While infections that develop during hospitalization may appear to be an uncommon but recognized risk of hospital care today, the incidence of these infections has been increasing dramatically during the last 2 to 3 decades, and the risk of acquiring an organism that is resistant to 1 or more antibiotics is becoming increasingly common. Recent studies estimate that approximately 2 million patients contract healthcare-associated infections each year (1). These infections are the most common type of serious adverse event in health care, affecting up to 5–10% of hospitalized patients, leading to approximately 90,000 deaths annually, and adding approximately $5 billion to annual healthcare costs (1-3). Increasingly, healthcare-associated infection risk is viewed as a patient safety issue, as many of these infections may be avoidable or preventable by following evidence-based best practices in infection control and patient care while patients are hospitalized. This article will summarize some of the overlap between patient safety and infection control, explain some of the pressures that have led to development and cultivation of antimicrobial resistance, and describe the Centers for Disease Control and Prevention (CDC) campaign for prevention of healthcare-associated infections and antimicrobial resistance, as well as the role of hospitalists in such prevention.
The Joint Commission on Accreditation of Healthcare Organizations (JCAHO) specifically identifies in its 2005 National Patient Safety Goals that hospitals and clinicians reduce the risk of healthcare-associated infections. The goals encourage clinicians to comply with current CDC hand hygiene guidelines and that hospitals and clinicians manage as sentinel events all identified cases of unanticipated death or permanent loss of function associated with a heathcare-associated infection. A sentinel event is defined by JCAHO as an unexpected occurrence involving death or serious physical or psychological injury. Such an event signals the need for immediate investigation and response by the institution. By including healthcare-associated infections in this category of high-risk event, with potential morbidity and mortality, JCAHO highlights the frequency and importance of infections acquired in our healthcare system today.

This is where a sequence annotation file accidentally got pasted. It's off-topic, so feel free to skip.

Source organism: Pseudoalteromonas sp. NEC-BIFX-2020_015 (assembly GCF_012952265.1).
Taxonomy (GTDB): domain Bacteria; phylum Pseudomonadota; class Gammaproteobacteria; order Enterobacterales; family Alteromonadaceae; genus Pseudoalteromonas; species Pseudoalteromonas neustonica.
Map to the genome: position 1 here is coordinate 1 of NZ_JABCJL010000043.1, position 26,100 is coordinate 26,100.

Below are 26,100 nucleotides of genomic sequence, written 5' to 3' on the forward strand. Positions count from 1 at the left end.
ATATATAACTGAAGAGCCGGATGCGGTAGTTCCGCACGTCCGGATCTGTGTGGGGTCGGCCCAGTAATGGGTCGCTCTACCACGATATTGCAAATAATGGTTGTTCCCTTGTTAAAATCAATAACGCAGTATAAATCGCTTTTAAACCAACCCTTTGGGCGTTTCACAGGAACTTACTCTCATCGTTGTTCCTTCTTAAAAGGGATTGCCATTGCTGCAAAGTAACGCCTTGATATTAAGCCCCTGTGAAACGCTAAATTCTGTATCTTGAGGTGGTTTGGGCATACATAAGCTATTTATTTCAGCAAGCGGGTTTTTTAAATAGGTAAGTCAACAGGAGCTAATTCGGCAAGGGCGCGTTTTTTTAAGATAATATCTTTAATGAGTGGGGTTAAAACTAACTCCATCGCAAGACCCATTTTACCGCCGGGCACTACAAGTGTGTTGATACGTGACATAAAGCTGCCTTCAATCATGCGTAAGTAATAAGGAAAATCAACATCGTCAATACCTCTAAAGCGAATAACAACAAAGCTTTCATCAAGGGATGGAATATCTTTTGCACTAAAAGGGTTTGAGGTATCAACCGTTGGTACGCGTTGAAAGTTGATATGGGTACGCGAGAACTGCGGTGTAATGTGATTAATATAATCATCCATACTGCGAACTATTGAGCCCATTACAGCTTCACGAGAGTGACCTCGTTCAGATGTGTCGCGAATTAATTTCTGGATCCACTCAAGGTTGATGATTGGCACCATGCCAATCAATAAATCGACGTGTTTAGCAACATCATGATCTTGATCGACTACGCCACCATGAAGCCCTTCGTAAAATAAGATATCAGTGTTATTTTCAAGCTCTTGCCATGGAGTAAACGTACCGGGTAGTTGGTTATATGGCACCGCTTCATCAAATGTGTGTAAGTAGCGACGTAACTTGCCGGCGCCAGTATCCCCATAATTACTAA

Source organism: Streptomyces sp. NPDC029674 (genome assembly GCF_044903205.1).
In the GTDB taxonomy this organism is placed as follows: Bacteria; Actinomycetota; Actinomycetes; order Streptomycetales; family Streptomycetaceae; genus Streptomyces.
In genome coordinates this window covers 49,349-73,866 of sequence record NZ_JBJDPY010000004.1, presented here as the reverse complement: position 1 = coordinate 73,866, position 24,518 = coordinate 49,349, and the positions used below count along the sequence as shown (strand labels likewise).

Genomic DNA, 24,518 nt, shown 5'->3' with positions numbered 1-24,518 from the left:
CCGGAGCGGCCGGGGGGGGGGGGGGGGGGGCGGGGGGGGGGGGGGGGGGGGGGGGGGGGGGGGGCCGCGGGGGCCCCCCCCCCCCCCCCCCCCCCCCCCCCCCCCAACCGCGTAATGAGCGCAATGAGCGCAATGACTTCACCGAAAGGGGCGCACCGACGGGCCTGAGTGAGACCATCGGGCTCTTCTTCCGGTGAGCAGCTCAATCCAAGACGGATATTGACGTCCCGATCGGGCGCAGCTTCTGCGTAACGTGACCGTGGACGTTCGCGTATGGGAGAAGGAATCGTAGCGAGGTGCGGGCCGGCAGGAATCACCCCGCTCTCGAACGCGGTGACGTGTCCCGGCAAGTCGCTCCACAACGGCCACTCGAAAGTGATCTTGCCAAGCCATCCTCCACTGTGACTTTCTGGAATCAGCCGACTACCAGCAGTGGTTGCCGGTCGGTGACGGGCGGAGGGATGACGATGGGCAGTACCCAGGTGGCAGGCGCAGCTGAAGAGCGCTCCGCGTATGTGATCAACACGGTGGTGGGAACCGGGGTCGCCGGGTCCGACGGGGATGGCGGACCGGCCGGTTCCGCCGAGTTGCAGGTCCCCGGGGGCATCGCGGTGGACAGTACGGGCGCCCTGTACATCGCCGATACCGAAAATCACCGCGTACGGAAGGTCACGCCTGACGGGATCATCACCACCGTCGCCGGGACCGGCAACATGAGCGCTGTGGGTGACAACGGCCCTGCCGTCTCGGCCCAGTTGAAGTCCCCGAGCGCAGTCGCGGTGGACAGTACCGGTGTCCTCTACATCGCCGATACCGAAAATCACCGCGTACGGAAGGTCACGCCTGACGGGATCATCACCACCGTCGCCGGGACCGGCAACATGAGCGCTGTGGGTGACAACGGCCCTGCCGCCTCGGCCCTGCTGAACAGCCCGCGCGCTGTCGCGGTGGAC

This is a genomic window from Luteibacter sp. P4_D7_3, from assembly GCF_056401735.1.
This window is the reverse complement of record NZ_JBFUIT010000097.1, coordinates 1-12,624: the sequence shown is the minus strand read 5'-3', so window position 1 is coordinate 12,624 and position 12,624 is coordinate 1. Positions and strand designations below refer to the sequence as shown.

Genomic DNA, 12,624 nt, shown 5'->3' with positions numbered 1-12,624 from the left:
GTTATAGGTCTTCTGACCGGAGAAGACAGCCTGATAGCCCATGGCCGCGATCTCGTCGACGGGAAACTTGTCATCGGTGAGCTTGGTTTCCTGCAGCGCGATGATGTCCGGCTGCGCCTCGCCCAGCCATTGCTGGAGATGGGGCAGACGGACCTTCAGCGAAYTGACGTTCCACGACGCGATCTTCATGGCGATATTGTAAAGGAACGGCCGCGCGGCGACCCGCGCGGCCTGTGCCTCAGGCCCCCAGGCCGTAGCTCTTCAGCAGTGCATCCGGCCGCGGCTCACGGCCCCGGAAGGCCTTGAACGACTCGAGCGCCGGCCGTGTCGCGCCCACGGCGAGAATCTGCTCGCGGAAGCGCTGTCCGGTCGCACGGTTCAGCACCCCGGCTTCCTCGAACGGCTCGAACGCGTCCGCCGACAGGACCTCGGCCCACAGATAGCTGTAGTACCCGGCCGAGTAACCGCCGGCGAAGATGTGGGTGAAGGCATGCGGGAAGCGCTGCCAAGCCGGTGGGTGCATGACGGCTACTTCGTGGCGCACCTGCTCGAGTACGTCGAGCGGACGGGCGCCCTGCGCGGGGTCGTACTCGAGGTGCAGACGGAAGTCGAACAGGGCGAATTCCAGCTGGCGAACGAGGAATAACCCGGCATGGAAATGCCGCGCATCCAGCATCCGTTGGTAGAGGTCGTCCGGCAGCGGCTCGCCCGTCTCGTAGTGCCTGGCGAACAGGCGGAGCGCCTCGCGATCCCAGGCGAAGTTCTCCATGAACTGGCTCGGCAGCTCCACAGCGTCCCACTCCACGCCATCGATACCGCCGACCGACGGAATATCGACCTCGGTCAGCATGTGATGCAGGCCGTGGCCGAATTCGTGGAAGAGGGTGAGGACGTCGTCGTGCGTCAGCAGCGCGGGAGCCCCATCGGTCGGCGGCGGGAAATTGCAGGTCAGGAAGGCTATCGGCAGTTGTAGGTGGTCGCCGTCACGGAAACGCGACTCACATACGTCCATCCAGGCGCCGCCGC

Further, the Agency for Healthcare Research and Quality (AHRQ) recently published an evidence-based report, developed and written primarily by hospitalists, delineating 79 patient safety practices, of which 22 (28%) involved infection control (4). At least 5 of these 22 infection control practices were considered valuable enough, and with sufficiently strong supporting evidence, to mandate widespread implementation. Additionally, the Institute for Healthcare Improvement (IHI; www.ihi.org) recently launched its 100,000 Lives Campaign, enlisting hundreds of hospitals around the United States in a commitment to implement changes that have been proven to prevent avoidable deaths. Three of their first 6 interventions involve the reduction of healthcare-associated infections, including central-line infections, surgical-site infections, and hospital-acquired pneumonia.
Increasingly, hospital-onset infections have become a patient safety issue, and they will remain under public and institutional scrutiny while hospitals take efforts to reduce their incidence and improve care quality. Hospitalists have evolved to serve a unique role as advocate of both patients and hospitals. They should therefore foster quality improvement in the hospital, as well as lead and support initiatives that reduce hospital-acquired infections and resistance.
Healthcare-Associated Infections and Development of Resistance
Bacteria have developed multiple microbiologic and genetic mechanisms to elude antimicrobial agents. Certain practices in medical care, whether intentional or not, can promote persistence or spread of resistant microbes that can cause infections. Such practices may include:
- Inattention to basic infection control measures (e.g., hand washing)
- Unrecognized colonization (e.g., treating colonized urinary or vascular catheters, without evidence of infection)
- Unrecognized reservoirs (e.g., environmental)
- Selective pressure from overuse or inappropriate use of antibiotics
- Movement of patients and staff within a single institution and between institutions